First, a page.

Hobo Spider


The common name for the hobo spider comes from its presumed method of expanding its distribution by hitching rides with humans along major highways in the Pacific Northwest. In fact, the hobo spider was introduced from Europe in the 1930s and has become established in at least 6 states since, displacing many native spider species as it spreads.
To avoid hobo spiders, seal cracks on the outside of the home, and screen all doors and windows. Reduce clutter in basements and garages to eliminate hiding spots and keep these areas dry. Avoid storing clothing or shoes on the floor and use caution when moving items that have been stored for a long period of time. To get rid of hobo spiders, contact Critter Removers today (801) 888-5474.

More Information

Biology & Behavior

The hobo spider, sometimes called the aggressive house spider, was first identified in Utah in 1990. The hobo spider is of importance because its bite causes necrotic wounds similar to those of the brown recluse spider. ​The hobo spider builds funnel or tube shaped webs. It is long legged and swift running spider. It has a brown cephalothorax and brown legs. The abdomen has a distinctive pattern of yellowish markings on a greyish background, although this pattern may be hard to see without a microscope. ​The complete life cycle of the hobo spider lasts for two years. Hobo spiders prefer to use habitats that have holes or cracks to support their funnel like webs. They are poor climbers and are rarely seen above ground level. ​Hobo spiders are most commonly encountered from June through September. Males generally have a more toxic bite than females, while immature hobo spider bites seem to produce the most serious wounds. Females of the species tend to stay in their webs and are not usual found running about. ​The hobo spider is medically important because of its ability to cause necrotic wounds. Necrotic spider bites have been reported in Utah for many years and are usually blamed on the brown recluse spider. As of 2003, only a few specimens of the brown recluse spider have been documented in Utah and these were imported. ​The bite of the hobo spider is relatively painless and is reported to feel like a pinprick. Within 15 minutes of the bite, numbing sensations may occur at the bite site and other areas of the body and dizziness may occur. After about one hour, reddening around the bite begins and enlarges in area. The bite site becomes hardened and swollen within about 18 hours. Blistering at the bite, visual or auditory disturbances, severe headache, weakness and joint pains may occur within the first 36 hours. ​Within 24 to 36 hours a discharge of fluids and blistering may occur. After 2 or 3 days, the area around the wound may blacken. After 7 to 10 days the necrotic area will usually take on a characteristic elliptical shape. Spells of nausea and sweating often persist through this time period and headaches may persist even longer.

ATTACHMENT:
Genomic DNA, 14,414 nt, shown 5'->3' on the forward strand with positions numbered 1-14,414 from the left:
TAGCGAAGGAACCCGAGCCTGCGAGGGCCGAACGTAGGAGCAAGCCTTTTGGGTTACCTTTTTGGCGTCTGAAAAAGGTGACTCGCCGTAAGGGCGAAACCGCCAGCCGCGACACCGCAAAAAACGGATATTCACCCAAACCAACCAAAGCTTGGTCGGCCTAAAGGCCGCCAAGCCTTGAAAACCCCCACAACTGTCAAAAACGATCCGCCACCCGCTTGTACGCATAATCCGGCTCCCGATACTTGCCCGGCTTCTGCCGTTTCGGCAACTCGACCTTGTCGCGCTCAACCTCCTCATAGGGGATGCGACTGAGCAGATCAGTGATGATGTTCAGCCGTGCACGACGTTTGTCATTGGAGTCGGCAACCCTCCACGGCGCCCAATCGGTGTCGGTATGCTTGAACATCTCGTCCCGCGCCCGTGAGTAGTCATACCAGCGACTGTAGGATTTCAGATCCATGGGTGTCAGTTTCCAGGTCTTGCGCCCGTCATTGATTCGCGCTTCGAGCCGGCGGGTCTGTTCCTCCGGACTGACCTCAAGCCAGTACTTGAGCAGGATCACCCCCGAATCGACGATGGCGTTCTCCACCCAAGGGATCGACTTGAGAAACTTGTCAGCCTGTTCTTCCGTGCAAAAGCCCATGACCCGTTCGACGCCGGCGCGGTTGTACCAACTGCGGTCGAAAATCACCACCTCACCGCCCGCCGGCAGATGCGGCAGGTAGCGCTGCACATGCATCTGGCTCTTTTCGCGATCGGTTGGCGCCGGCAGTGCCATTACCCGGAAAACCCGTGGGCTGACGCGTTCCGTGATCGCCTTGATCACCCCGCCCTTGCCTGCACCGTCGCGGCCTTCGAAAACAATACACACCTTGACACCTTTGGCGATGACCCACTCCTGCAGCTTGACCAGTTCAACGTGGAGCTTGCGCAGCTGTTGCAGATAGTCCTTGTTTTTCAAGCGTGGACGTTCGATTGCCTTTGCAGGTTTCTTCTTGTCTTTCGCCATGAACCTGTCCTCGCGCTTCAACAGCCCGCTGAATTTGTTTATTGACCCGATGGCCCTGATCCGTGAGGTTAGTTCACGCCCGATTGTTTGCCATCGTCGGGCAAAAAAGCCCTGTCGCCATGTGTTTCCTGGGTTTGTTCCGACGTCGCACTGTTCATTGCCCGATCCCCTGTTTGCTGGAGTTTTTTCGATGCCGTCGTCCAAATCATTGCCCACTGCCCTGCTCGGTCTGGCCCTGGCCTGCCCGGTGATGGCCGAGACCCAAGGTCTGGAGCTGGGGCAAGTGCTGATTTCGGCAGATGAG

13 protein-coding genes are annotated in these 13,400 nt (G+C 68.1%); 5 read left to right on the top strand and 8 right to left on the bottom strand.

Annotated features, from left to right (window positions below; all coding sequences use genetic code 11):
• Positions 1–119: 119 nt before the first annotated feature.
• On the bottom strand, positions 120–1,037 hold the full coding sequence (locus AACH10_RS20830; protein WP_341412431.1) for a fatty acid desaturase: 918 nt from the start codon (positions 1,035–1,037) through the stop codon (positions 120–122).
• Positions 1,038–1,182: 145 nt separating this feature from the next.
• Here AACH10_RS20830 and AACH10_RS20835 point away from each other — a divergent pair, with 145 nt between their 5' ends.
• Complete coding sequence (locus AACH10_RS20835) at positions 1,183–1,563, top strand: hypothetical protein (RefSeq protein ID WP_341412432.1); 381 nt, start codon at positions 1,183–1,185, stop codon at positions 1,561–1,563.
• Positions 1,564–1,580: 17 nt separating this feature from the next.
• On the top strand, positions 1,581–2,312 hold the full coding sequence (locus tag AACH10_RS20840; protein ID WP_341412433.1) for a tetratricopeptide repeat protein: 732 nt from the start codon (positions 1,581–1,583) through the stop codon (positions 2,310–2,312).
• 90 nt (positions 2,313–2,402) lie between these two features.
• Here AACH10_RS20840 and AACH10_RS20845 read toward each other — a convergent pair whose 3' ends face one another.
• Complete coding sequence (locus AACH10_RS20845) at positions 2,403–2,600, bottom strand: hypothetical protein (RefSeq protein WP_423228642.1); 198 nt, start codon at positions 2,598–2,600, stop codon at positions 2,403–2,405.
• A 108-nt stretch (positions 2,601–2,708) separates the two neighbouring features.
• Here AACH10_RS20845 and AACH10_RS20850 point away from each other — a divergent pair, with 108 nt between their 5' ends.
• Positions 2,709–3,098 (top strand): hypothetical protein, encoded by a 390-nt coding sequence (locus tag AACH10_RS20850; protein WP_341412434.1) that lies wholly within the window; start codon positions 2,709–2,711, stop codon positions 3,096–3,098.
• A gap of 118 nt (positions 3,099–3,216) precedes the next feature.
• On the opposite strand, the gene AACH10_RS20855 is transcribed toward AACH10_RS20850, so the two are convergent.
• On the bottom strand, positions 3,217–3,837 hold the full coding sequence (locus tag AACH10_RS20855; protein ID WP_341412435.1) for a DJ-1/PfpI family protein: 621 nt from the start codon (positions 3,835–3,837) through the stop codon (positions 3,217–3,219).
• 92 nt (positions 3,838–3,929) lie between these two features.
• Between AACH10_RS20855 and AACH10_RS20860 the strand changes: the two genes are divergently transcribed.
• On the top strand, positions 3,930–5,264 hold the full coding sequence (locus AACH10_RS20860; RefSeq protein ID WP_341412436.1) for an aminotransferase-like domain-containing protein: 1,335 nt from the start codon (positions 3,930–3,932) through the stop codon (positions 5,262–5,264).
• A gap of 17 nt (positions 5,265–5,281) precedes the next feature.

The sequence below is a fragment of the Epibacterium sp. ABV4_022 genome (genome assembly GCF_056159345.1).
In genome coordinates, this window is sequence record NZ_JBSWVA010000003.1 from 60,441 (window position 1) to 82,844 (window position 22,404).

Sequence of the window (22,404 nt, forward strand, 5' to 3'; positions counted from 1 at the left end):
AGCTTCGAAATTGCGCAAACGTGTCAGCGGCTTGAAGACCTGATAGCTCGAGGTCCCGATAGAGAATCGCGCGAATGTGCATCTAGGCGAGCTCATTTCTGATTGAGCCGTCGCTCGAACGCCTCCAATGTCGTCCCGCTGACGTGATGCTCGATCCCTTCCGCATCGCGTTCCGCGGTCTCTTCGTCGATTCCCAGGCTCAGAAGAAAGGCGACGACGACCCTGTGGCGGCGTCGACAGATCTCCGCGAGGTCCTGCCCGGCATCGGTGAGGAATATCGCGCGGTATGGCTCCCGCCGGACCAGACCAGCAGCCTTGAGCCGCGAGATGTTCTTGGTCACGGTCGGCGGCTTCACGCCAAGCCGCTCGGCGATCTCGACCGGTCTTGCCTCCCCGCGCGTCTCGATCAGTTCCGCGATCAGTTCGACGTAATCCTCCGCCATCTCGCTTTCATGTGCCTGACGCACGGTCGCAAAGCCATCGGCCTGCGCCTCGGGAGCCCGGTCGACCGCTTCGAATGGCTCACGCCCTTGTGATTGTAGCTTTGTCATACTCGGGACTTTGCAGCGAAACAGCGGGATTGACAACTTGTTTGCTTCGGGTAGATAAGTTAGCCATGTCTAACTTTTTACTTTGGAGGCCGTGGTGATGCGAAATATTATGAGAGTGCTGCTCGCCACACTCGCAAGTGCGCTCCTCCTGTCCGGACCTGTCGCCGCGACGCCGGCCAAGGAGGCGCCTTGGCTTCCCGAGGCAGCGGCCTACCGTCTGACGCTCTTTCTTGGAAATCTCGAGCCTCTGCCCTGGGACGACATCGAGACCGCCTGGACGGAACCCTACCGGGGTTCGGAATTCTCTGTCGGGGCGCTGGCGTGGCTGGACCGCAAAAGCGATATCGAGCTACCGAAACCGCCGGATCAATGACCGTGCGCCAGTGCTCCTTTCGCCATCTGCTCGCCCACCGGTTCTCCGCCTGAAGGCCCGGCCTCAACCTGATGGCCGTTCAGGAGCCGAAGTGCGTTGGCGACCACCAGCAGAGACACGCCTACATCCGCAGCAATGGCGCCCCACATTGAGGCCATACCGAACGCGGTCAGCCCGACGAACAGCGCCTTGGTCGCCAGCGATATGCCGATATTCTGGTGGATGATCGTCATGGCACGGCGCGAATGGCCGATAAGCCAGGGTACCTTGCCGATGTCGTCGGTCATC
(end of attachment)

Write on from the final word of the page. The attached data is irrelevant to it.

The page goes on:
Trail Cam

Up Close